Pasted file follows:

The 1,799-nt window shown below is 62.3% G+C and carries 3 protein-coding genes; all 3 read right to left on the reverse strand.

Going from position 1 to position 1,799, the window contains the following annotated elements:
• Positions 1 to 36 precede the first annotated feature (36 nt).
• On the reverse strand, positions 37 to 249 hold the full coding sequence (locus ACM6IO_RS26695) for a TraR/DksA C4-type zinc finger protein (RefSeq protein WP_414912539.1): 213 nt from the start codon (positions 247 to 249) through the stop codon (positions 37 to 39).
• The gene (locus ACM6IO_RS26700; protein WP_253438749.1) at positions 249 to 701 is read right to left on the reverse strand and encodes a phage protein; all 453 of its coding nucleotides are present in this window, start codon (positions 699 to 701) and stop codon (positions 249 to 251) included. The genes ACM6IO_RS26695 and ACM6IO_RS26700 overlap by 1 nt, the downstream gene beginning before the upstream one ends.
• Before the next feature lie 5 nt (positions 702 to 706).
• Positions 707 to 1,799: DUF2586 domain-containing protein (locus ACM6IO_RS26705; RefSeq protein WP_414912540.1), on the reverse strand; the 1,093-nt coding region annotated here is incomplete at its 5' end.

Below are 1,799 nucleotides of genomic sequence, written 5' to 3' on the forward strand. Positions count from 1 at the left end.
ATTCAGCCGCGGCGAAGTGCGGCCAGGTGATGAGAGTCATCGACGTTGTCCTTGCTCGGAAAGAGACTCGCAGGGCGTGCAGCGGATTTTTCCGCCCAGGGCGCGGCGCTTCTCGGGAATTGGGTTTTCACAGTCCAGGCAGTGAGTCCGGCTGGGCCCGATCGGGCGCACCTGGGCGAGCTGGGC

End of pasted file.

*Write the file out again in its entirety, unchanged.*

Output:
The 1,799-nt window shown below is 62.3% G+C and carries 3 protein-coding genes; all 3 read right to left on the reverse strand.

Going from position 1 to position 1,799, the window contains the following annotated elements:
• Positions 1 to 36 precede the first annotated feature (36 nt).
• On the reverse strand, positions 37 to 249 hold the full coding sequence (locus ACM6IO_RS26695) for a TraR/DksA C4-type zinc finger protein (RefSeq protein WP_414912539.1): 213 nt from the start codon (positions 247 to 249) through the stop codon (positions 37 to 39).
• The gene (locus ACM6IO_RS26700; protein WP_253438749.1) at positions 249 to 701 is read right to left on the reverse strand and encodes a phage protein; all 453 of its coding nucleotides are present in this window, start codon (positions 699 to 701) and stop codon (positions 249 to 251) included. The genes ACM6IO_RS26695 and ACM6IO_RS26700 overlap by 1 nt, the downstream gene beginning before the upstream one ends.
• Before the next feature lie 5 nt (positions 702 to 706).
• Positions 707 to 1,799: DUF2586 domain-containing protein (locus ACM6IO_RS26705; RefSeq protein WP_414912540.1), on the reverse strand; the 1,093-nt coding region annotated here is incomplete at its 5' end.

Below are 1,799 nucleotides of genomic sequence, written 5' to 3' on the forward strand. Positions count from 1 at the left end.
ATTCAGCCGCGGCGAAGTGCGGCCAGGTGATGAGAGTCATCGACGTTGTCCTTGCTCGGAAAGAGACTCGCAGGGCGTGCAGCGGATTTTTCCGCCCAGGGCGCGGCGCTTCTCGGGAATTGGGTTTTCACAGTCCAGGCAGTGAGTCCGGCTGGGCCCGATCGGGCGCACCTGGGCGAGCTGGGC